post-21538 thumbnail

Posted by Taste Budz, guest blogger of Foodservice East & CBH Communications

Some see August as the beginning of summer’s end. We like to think that it means there’s an entire month left to savor of the sunniest season of the year.

With August having arrived, we offer five spots for a meal out. Some are old, some are new, and all are worth exploring!
Barking Crab – This Boston waterfront restaurant with a picture-perfect view of the harbor and the city (bring your camera) is celebrating its 20th anniversary in style, featuring a fresh menu that’s infused with a focus on local food.
Barking Crab

Photo: Lobster Roll at the Barking Crab

Prices are moderate for lunch and dinner, and there are daily specials, too. Stop by to enjoy the bounty of New England’s waters, from mussels and clams to lobster salad, along with the great cityscape.
The Barking Crab – 88 Sleeper St., Boston, MA (617-426-2722)
Kings Bowl – With locations in Boston’s Back Bay, Dedham on the South Shore, and Lynnfield north of the city, Kings offers plenty of weatherproof entertainment. Rainy day blues can be chased away by bowling, as well as skee-ball, air hockey, shuffleboard and billiards. If the games make you work up an appetite, the restaurant offers everything from bar bites to kid-friendly choices. The beginning of the week (Monday or Tuesday, depending on location) is also Trivia Night, so bring your wits, a few friends and see if you can win yourself something!

Photo: Outdoor seating at King’s

Kings Bowl, Boston- 50 Dalton St. (617-266-2695)
Dedham, MA – 600 Legacy Place #600 (781-329-6000)
Lynnfield, MA – 510 Market St. (781-334-4400)
Liquid Art House – Recently opened in Boston’s Bay Village on the edge of the Back Bay, this restaurant, helmed by Executive Chef Rachel Klein and Chef de Cuisine Ensan Wong, offers regularly changing art exhibits by talents from around the globe.
Liquid Art House

Photo: A look inside Liquid Art House

The works, present in every dining area, are integrated into the restaurant experience, complementing the food, which ranges from Lithuanian dumplings to a spectacular burger to higher-end entrees. Prices range from $30 to $50.
Liquid Art House – 100 Arlington St., Boston, MA (617-457-8130)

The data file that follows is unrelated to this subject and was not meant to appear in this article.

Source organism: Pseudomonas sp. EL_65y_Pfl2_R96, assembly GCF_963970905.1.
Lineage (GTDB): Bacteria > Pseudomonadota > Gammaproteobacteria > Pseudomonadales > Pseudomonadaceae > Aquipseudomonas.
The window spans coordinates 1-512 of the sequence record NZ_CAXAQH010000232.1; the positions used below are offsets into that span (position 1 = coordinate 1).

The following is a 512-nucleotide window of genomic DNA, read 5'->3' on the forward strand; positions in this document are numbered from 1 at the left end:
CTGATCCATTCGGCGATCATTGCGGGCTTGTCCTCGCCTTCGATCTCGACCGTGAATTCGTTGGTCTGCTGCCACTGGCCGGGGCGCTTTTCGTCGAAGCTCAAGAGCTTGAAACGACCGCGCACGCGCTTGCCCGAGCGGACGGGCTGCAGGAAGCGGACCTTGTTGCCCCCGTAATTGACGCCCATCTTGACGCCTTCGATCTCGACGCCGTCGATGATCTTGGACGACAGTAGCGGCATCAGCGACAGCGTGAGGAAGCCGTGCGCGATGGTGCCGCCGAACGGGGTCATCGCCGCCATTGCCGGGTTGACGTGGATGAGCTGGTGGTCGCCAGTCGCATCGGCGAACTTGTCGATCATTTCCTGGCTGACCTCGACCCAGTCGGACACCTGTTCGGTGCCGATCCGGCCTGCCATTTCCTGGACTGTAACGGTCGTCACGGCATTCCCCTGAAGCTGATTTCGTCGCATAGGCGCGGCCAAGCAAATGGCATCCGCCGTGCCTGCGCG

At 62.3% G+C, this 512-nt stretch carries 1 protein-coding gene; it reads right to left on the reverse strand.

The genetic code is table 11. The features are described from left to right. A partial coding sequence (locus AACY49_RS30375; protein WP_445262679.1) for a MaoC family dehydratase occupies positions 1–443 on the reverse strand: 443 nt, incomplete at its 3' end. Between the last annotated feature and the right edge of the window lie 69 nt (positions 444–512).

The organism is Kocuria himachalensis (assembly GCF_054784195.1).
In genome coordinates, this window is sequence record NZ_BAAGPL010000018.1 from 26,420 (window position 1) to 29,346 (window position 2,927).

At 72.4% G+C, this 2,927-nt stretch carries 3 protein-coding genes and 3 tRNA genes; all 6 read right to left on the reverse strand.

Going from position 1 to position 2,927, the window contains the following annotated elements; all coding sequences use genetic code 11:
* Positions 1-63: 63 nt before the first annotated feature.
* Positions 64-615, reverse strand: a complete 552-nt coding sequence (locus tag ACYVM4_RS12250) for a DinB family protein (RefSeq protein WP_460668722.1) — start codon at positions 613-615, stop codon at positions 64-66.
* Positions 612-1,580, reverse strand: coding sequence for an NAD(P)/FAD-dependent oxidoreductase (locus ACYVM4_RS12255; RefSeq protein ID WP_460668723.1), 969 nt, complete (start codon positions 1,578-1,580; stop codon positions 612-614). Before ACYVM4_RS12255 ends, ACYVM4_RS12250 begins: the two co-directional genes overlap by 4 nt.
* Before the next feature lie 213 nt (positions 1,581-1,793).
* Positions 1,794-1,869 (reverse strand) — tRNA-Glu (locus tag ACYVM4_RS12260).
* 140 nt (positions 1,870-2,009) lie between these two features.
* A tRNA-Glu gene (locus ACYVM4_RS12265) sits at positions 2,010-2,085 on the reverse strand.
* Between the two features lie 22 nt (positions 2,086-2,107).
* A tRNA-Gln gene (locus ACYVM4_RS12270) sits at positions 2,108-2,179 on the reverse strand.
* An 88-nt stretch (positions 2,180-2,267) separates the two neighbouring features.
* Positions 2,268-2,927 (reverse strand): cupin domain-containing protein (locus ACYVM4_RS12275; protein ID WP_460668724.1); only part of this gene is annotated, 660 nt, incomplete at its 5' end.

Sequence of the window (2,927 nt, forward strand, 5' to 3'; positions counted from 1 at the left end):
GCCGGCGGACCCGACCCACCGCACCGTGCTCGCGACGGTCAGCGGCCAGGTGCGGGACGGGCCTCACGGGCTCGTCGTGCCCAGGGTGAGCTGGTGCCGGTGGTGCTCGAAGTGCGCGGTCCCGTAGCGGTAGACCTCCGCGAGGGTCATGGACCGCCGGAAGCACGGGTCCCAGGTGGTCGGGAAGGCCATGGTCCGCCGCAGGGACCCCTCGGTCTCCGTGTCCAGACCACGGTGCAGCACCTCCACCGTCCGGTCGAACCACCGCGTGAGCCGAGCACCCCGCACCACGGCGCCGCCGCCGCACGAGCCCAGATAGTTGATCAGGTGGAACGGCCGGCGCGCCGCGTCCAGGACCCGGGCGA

Savvor Restaurant & Lounge – Can’t make it to the Caribbean? Head to Savvor in Boston’s Leather District and grab some fried chicken, which, within weeks of first being served, won acclaim as the best in town by Urban Daddy. The menu is Southern comfort fare with Caribbean twists, a creative combination that doesn’t disappoint. There are lots of dining time slots to choose from, too, in the form of brunch, dinner, after dinner and late night. This cool neighborhood spot can also be counted on for some great live music, if you’re looking to make a night of it.

Photo: Savvor as seen from the outside

Savvor – 180 Lincoln St., Boston, MA (617-250-2165)
CrushIn Boston’s Financial District, you’ll find authentic Neapolitan pizza made in 90 seconds and 18 flavors of delectable house-made gelato. The ‘za is zapped at 900 degrees, which means that a minute-and-a-half certainly suffices, and it can come with any combination of 25+ toppings. If dinner and dessert weren’t already enough, there are salads and starters (antipasti, meatballs, and insalata Caprese) as well, in addition to wood-fired sandwiches.
Crush – 107 State St., Boston, MA (617-350-4222)

Photo: Pizza in the oven at Crush

chrisChris Haynes, founder of CBH Communications: Since 1998, Chris has offered clients a wealth of experience, as well as the personal care, attention to detail, and follow-through with his work at CBH Communications. Among Chris’ passions are exploring food and fashion around the world.
susanSusan Holaday, editor & publisher of Foodservice East: Susan joined Foodservice East in 1972, became editor in 1975, and editor and publisher in 2007. Susan aims to bring breaking industry news to readers on the News Bytes page of, as well as industry analysis, new product information, personnel changes, and more both on the website and in five annual print issues.